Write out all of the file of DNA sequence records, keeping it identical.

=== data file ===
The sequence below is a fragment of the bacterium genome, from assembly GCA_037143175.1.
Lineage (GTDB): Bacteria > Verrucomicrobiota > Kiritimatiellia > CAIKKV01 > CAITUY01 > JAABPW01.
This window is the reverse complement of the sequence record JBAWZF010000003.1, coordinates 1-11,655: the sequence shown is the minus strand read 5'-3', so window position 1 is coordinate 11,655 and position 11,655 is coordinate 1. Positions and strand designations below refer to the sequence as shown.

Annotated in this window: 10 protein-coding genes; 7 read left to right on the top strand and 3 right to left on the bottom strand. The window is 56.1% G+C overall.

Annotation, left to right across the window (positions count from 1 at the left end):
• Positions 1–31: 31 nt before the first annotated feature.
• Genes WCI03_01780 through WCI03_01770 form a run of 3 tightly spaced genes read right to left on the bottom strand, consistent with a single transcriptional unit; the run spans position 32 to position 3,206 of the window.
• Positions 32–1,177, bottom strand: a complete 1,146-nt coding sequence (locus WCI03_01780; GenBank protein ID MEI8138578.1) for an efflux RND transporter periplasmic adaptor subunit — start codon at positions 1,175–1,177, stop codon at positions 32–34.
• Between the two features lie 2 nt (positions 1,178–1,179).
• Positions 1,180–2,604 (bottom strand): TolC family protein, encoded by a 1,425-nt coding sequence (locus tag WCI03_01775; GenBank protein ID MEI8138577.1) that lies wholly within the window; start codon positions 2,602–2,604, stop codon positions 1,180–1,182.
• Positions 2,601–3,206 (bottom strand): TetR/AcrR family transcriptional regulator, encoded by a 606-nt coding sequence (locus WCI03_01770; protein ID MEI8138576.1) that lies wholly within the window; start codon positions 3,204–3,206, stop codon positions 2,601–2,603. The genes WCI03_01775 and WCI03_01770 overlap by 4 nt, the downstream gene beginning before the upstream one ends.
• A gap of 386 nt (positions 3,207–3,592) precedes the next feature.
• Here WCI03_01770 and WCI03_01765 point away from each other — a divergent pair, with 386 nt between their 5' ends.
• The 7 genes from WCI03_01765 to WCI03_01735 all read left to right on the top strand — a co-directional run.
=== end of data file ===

The sequence below is a fragment of the bacterium genome, from assembly GCA_037143175.1.
Lineage (GTDB): Bacteria > Verrucomicrobiota > Kiritimatiellia > CAIKKV01 > CAITUY01 > JAABPW01.
This window is the reverse complement of the sequence record JBAWZF010000003.1, coordinates 1-11,655: the sequence shown is the minus strand read 5'-3', so window position 1 is coordinate 11,655 and position 11,655 is coordinate 1. Positions and strand designations below refer to the sequence as shown.

Annotated in this window: 10 protein-coding genes; 7 read left to right on the top strand and 3 right to left on the bottom strand. The window is 56.1% G+C overall.

Annotation, left to right across the window (positions count from 1 at the left end):
• Positions 1–31: 31 nt before the first annotated feature.
• Genes WCI03_01780 through WCI03_01770 form a run of 3 tightly spaced genes read right to left on the bottom strand, consistent with a single transcriptional unit; the run spans position 32 to position 3,206 of the window.
• Positions 32–1,177, bottom strand: a complete 1,146-nt coding sequence (locus WCI03_01780; GenBank protein ID MEI8138578.1) for an efflux RND transporter periplasmic adaptor subunit — start codon at positions 1,175–1,177, stop codon at positions 32–34.
• Between the two features lie 2 nt (positions 1,178–1,179).
• Positions 1,180–2,604 (bottom strand): TolC family protein, encoded by a 1,425-nt coding sequence (locus tag WCI03_01775; GenBank protein ID MEI8138577.1) that lies wholly within the window; start codon positions 2,602–2,604, stop codon positions 1,180–1,182.
• Positions 2,601–3,206 (bottom strand): TetR/AcrR family transcriptional regulator, encoded by a 606-nt coding sequence (locus WCI03_01770; protein ID MEI8138576.1) that lies wholly within the window; start codon positions 3,204–3,206, stop codon positions 2,601–2,603. The genes WCI03_01775 and WCI03_01770 overlap by 4 nt, the downstream gene beginning before the upstream one ends.
• A gap of 386 nt (positions 3,207–3,592) precedes the next feature.
• Here WCI03_01770 and WCI03_01765 point away from each other — a divergent pair, with 386 nt between their 5' ends.
• The 7 genes from WCI03_01765 to WCI03_01735 all read left to right on the top strand — a co-directional run.